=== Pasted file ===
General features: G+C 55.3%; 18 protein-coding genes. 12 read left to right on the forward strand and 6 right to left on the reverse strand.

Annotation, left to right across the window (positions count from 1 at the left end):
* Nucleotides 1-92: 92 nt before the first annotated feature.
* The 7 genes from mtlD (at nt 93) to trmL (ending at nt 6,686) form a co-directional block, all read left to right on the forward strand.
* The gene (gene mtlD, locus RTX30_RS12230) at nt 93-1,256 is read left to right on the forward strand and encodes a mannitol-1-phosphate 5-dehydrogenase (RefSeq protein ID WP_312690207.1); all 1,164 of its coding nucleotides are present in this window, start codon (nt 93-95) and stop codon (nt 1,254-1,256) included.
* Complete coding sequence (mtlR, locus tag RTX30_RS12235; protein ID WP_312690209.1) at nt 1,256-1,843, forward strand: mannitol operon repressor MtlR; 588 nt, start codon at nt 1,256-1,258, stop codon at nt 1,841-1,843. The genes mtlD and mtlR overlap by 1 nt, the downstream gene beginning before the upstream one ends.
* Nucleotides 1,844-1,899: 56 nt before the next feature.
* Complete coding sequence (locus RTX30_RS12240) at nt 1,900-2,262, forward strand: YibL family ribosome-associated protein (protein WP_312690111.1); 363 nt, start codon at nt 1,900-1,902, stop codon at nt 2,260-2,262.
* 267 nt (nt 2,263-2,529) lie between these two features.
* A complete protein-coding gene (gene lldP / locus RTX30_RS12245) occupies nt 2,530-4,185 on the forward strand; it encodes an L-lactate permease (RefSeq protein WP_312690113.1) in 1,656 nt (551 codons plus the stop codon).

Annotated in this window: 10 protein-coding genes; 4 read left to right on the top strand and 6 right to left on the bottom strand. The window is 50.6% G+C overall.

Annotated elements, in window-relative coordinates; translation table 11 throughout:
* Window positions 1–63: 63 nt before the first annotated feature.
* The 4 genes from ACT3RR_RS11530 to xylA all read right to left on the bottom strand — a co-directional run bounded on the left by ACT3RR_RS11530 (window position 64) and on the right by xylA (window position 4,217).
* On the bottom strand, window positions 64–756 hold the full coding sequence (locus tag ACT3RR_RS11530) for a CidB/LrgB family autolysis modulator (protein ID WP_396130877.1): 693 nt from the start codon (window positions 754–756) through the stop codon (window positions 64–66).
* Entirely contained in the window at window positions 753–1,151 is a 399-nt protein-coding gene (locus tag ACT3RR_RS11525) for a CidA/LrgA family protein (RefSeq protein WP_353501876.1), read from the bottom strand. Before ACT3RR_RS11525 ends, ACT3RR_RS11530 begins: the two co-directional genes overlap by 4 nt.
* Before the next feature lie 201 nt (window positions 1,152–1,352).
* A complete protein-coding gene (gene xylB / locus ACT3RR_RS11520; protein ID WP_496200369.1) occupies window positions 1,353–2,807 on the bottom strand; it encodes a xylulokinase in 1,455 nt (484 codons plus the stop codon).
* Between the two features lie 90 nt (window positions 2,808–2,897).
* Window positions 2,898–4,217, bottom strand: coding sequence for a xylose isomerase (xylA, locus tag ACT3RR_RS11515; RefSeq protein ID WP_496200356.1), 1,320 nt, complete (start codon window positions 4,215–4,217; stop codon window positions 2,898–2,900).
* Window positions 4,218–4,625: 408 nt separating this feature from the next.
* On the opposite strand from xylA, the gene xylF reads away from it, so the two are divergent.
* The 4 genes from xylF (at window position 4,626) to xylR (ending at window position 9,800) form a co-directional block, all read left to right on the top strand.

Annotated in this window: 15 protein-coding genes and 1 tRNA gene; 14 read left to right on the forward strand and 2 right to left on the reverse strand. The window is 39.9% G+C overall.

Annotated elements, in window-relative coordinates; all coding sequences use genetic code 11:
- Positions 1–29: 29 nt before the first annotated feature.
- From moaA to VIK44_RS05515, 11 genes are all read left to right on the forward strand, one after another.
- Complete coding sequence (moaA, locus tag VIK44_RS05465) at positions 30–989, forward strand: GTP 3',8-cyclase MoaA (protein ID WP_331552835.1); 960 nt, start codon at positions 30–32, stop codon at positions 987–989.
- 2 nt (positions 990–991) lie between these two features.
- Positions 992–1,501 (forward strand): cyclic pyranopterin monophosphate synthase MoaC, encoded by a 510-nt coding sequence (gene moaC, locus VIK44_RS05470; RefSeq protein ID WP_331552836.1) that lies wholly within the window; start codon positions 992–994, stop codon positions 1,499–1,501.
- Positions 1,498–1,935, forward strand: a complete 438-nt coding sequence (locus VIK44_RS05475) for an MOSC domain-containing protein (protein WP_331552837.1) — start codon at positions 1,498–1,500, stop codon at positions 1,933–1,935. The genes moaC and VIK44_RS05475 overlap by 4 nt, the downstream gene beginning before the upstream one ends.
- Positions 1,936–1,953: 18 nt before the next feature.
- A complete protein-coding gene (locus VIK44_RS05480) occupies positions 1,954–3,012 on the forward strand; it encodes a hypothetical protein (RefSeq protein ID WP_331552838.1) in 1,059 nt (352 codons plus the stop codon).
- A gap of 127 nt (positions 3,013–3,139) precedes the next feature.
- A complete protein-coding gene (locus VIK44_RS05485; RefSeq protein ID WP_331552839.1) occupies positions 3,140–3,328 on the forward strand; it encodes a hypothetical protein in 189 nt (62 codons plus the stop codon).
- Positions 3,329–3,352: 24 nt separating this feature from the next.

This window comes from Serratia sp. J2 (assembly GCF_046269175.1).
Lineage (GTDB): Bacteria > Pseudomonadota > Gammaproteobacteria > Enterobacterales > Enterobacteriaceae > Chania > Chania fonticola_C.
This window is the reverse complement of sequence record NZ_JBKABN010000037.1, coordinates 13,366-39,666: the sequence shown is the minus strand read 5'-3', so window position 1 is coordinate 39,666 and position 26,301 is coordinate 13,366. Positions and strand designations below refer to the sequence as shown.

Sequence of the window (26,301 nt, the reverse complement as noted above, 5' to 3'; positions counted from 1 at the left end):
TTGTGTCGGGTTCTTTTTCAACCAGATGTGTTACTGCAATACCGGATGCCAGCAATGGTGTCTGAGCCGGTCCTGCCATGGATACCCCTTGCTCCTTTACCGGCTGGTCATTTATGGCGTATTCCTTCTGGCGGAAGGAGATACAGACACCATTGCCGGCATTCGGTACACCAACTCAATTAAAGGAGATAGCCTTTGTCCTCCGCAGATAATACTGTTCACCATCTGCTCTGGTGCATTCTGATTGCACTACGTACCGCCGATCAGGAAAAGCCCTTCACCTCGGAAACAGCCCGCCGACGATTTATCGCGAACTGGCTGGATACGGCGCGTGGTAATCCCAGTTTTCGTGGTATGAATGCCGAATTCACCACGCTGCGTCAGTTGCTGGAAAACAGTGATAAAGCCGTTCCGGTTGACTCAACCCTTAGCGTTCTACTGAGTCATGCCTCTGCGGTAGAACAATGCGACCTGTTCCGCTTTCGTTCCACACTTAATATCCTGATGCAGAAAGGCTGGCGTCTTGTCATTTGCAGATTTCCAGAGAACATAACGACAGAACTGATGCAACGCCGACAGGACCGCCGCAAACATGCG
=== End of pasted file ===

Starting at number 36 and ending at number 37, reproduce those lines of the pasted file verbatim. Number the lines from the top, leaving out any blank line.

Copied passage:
- Positions 3,329–3,352: 24 nt separating this feature from the next.

This window comes from Serratia sp. J2 (assembly GCF_046269175.1).